- - Sunday, May 8, 2016


Hillary Clinton is cornered and bleeding, with Bernie Sanders nipping at her ankles, the FBI closing in on her and she’s armed only with the shattered expectations of inevitably. That’s not an augury to gladden the hearts and expectations of the Democrats, and the Republican elites see only rage and resentment through the tears of their pout.

Rep. Paul Ryan, the speaker of the House, rightly says the obvious, that Donald Trump as the presumptive nominee must pull his party together for the long march to November. “At this point,” he says, “I think [Donald Trump] needs to do more to unify this party, to bring all the wings of this Republican Party together and then to go forward to appeal to all Americans in every walk of life, every background, a majority of independents and discerning Democrats.”

Not much to argue with there; the speaker employs all the cliches of focus-group marketing, but acts as if he doesn’t mean a word of it. That’s exactly the kind of talk that Mr. Trump’s 16 original opponents beat him over the head with, and with no success. Imperfect candidate though he may be, but Donald Trump understood that Republican voters want more than unctuous cliches this year. Jeb and Rubio and Ted and Scott, all the men (and Carly, too) who fell off their campaign wagons could have made the same points and in the same way, but they didn’t.

By withholding his endorsement until the Donald passes the speaker’s litmus tests, Mr. Ryan offers only a new definition of chutzpah: “You have to unify the party,” he tells Mr. Trump, “and my contribution in support is to continue to find nothing but fault in you.”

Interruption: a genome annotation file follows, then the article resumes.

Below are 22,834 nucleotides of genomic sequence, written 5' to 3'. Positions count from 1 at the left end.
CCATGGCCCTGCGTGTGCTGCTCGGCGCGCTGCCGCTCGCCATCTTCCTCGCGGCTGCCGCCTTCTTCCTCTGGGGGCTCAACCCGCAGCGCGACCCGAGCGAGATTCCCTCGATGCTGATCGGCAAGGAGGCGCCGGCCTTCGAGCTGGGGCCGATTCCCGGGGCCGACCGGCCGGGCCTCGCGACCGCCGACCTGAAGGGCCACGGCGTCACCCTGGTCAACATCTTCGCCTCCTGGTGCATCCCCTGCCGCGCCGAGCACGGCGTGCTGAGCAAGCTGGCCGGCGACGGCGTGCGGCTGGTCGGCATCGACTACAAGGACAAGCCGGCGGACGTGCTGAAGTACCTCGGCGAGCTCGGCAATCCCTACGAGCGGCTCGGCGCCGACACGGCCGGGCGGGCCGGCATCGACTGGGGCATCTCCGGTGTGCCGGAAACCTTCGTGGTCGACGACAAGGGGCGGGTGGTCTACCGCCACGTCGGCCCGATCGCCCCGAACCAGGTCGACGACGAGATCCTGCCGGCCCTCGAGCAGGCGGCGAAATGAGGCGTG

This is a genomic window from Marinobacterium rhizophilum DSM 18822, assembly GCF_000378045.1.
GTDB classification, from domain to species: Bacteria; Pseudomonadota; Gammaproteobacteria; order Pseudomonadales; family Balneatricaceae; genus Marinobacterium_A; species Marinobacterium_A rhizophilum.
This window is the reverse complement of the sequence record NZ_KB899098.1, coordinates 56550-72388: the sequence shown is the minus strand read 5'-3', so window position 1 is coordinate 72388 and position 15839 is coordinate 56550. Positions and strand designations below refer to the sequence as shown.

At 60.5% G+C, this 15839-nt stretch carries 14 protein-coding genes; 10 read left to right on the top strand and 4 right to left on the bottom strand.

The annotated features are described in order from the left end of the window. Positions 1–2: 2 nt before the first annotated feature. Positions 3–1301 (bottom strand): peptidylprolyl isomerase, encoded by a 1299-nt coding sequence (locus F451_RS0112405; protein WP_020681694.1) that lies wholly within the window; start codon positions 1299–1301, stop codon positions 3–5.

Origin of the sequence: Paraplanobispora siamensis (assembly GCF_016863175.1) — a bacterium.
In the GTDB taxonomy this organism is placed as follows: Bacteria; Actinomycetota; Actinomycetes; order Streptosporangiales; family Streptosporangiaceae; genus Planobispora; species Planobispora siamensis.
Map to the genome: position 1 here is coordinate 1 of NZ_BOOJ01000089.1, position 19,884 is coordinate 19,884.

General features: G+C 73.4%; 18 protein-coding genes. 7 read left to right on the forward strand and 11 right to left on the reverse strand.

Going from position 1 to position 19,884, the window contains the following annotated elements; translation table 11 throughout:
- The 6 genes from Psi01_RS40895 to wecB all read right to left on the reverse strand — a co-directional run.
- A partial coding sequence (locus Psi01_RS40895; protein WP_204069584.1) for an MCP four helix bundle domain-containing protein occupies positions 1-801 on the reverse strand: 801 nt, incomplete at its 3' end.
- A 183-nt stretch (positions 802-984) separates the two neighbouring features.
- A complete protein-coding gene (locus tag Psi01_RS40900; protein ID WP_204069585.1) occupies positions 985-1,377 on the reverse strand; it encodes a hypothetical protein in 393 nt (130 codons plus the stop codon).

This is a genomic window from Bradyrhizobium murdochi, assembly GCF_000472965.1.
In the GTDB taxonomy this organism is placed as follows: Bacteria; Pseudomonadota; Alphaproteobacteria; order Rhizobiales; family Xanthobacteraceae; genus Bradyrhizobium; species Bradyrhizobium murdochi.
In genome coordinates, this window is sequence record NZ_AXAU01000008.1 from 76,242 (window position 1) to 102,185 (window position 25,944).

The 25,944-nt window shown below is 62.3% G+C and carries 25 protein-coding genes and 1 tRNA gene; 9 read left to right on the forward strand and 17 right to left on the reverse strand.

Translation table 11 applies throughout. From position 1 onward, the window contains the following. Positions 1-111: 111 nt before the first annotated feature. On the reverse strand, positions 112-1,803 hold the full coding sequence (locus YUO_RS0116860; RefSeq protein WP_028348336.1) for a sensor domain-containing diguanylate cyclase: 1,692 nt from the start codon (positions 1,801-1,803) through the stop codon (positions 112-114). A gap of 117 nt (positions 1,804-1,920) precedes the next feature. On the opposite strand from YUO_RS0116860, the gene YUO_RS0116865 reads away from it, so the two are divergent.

Mr. Ryan, who assumed the speakership with so much goodwill and armed with the high hopes of his party, has invited only disbelief and puzzlement from the mature party regulars who see as the first and most important task the prevention of Hillary Clinton becoming president. Mr. Ryan and the pouting elites get the full measure of scorn from Newt Gingrich, one of his predecessors as speaker.

“These pseudo-intellectual right-wingers who have made a living in Washington being brilliant while they alienated the entire American people are showing you by their hysteria the degree to which they are being repudiated,” he said at week’s end, “and they just don’t know what to do. They’re in a state of psychological hysteria that is really kind of amazing.”

He agrees that Donald Trump has a responsibility to unify the party, but he can’t do it with the jilted elites throwing sticks and stones from the sidelines. “He is the speaker of the House,” Mr. Gingrich says. “He has an obligation to unify the party, too. He has an obligation to reach out. Obviously he and Donald Trump are going to have disagreements. Some of them will work out and some of them won’t. That’s fine. Our Constitution provides that speakers and presidents can fight, but I think he sends the wrong signal and a signal which I think endangers the House Republicans and endangers the Senate Republicans. I much prefer what Mitch McConnell did and what John McCain did — they both said, ‘OK, game over. We have a nominee, and I’m for him.’”

This is the plain talk the party elites must hear unless they want the disaster their pout invites. They should remember Adlai Stevenson’s benediction to his losing campaign to Dwight D. Eisenhower in 1952: “It hurts too much to laugh, and I’m too big to cry.” Something like that is what grown-ups are expected to say.

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